7. Of course not, because I am so fucking awesome, lightning strikes as the clouds part before me. Yes, this is useful for an astronomer!

    Still, I often get students, mostly male physics majors, who try to challenge me for supremacy. They try, oh they do try. Harold Urey called this "the old gunfighter syndrome." The idea is that if the student can ask the professor a question that the professor can't answer, the student wins the prestige held by the professor. Urey said it was annoying, but at least it got students doing interesting work.

    As I tell students, if you get into a Ph.D. program in astronomy or astrophysics, I guarantee that you will meet people smarter than you are. It happened to me, but I got over it. I quickly realized that smarts are useful, but they're not all there is to this game. Very smart people disturbingly often are superficial: they think they know things that they don't really know. Einstein was wonderful at examining unexamined assumptions; so was Socrates. Persistence, tenacity, and the ability to see a project through to completion are also at least as important as smarts. A willingness to put in long hours also helps. And of course, NONE are more VICIOUS than me, and everyone goddamn well knows it.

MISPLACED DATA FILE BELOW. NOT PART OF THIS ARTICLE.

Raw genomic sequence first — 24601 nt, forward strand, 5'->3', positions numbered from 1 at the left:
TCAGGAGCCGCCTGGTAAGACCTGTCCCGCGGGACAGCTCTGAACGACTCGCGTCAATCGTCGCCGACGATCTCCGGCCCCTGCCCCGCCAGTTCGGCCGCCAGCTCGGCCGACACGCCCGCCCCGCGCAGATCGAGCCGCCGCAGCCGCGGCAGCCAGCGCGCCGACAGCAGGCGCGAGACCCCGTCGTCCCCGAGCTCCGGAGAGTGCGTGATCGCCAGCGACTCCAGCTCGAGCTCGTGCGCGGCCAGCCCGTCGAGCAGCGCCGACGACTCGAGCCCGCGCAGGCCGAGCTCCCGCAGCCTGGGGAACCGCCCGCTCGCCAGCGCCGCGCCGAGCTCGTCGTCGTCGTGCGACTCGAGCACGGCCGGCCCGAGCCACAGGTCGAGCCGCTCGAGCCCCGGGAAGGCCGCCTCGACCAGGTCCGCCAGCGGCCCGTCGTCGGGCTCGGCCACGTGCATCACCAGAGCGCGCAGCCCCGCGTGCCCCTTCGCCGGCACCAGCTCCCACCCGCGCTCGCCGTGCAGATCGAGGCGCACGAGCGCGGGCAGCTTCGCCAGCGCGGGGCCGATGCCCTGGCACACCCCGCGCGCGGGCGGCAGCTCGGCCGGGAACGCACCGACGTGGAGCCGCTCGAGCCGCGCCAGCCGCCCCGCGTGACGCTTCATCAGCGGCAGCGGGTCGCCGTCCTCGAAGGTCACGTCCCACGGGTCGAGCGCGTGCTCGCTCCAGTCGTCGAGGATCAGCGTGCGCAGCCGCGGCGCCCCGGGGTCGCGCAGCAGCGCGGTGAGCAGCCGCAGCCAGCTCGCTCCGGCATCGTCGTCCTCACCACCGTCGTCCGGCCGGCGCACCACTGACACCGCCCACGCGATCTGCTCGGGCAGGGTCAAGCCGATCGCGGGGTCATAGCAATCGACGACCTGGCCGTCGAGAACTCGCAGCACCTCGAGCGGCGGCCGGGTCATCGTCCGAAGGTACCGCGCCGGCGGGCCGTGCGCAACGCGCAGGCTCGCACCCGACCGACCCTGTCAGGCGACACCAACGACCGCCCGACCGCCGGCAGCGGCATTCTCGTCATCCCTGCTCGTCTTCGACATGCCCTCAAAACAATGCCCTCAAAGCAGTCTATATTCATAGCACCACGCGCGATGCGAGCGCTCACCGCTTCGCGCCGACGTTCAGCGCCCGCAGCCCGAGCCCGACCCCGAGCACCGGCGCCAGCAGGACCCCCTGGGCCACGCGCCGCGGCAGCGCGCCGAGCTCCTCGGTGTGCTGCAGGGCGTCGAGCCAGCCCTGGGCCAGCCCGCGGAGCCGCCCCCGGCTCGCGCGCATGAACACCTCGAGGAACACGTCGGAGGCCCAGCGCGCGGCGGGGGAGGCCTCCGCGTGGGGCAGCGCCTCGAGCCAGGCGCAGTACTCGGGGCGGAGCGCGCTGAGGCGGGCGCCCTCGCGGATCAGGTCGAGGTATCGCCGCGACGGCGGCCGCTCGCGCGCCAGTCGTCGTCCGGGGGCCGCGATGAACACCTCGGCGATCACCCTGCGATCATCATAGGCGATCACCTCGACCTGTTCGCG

(Please note: this comment may not be entirely serious.)

  8. Yup. A towering intellect, who had transferred in from a conservatory to the school at which I was adjuncting for pennies. He grew up to be a poet.

  9. Yes: he came to us already a full-fledged academic, a national merit scholar who, for personal reasons (a girlfriend), came to our sad little SLAC. He spent four years amassing three degrees and went straight into a fully-funded PhD program that pays him to take courses from them. In my classes, he was gracious, contributed meaningfully, and likely learned two things from each class.

  10. I did. She's currently changing the world from her base in The Hub. I've had a couple more come close. About one every seven years or so. Out of hundreds. I live for these students.